I asked this question long ago, but wanted to see if I can get some new perspectives this time.

Why is the radians implicitly cancelled? Somehow, the feet just trumps the numerator unit. For all other cases, you need to introduce the dimensional analysis / unit conversion fraction, and cancel explicitly. Is it because radians and angles have no relevance to linear speed ($v$), so they are simply discarded?

In the 2nd equation, you are simply multiplying radius by how much angle it sweeps per minute. 2 times $360\pi$ somethings. No need to describe what there are $360\pi$'s of? $360\pi$ seems meaningless without the units to describe what you're counting (radians) • Radians have no physical dimension. Angular speed has actually dimension $[T^{-1}]$.
– alex
Mar 5, 2014 at 13:50

There are two r's here (unfortunate choice of variables by the author)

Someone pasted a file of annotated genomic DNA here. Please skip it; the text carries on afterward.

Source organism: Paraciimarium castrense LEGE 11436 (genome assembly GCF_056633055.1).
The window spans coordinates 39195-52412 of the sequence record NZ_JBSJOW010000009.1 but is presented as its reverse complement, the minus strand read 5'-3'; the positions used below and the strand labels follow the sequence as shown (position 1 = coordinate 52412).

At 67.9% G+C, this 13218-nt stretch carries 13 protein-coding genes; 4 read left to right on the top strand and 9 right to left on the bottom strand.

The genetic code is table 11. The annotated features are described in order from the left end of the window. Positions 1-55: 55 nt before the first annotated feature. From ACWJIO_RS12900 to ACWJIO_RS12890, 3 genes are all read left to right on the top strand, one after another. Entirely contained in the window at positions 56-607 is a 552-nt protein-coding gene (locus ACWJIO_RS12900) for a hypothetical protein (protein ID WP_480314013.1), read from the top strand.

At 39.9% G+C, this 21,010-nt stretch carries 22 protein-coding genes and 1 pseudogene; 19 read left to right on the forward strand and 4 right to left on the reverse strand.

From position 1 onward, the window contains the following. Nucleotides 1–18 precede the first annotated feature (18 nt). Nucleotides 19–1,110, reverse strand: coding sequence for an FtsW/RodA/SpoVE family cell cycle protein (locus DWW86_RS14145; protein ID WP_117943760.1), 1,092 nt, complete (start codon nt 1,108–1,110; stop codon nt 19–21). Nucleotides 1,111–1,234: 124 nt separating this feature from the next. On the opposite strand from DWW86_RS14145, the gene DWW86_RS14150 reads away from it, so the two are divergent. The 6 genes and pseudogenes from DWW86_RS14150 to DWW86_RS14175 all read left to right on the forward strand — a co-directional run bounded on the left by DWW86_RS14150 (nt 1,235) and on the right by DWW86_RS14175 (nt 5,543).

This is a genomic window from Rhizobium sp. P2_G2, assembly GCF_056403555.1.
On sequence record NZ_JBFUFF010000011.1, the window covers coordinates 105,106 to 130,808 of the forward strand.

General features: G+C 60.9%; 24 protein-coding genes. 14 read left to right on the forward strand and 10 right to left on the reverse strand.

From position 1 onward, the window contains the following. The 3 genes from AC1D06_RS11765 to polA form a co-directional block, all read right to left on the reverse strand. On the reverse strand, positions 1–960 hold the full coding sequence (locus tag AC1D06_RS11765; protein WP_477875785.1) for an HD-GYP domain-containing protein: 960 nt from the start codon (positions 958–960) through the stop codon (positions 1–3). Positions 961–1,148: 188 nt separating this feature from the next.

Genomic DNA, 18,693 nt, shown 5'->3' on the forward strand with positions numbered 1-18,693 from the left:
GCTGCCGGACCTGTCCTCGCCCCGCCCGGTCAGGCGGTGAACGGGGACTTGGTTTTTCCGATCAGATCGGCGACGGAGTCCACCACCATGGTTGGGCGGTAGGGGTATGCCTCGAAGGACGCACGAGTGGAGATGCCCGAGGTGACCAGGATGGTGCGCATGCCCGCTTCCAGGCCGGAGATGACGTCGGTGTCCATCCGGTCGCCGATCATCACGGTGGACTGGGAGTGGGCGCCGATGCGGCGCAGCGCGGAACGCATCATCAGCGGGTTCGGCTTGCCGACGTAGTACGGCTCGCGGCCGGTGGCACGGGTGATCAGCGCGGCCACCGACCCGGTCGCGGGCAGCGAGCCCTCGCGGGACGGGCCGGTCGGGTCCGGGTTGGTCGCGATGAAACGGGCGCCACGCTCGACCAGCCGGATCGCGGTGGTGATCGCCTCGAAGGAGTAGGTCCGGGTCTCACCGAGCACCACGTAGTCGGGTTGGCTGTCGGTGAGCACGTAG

$$\text{r} = r \omega$$

Better to choose $s$ for linear speed

$$s = r \omega$$

$$r = \frac{2 \ feet}{radian}$$
• Poor quality scan. The author is using $v=rw$ Mar 6, 2014 at 13:16
• Yes , I think so. It may be overkill but I see nothing improper about $$\text{radius} = \frac{2 \ feet}{\text{ radian}}$$ :) Mar 6, 2014 at 13:33
• Thank you. The important part is that it gives SOME kind of cancelling justification, as opposed to just randomly dropping the radian units. As per dimensional analysis, I prefer to think of it as equal quantities. $\frac{5280 feet}{1 mile}$ In this case $\frac{2 feet}{1 radius}$ or just $\frac{2 feet}{1 radian}$ Mar 6, 2014 at 14:36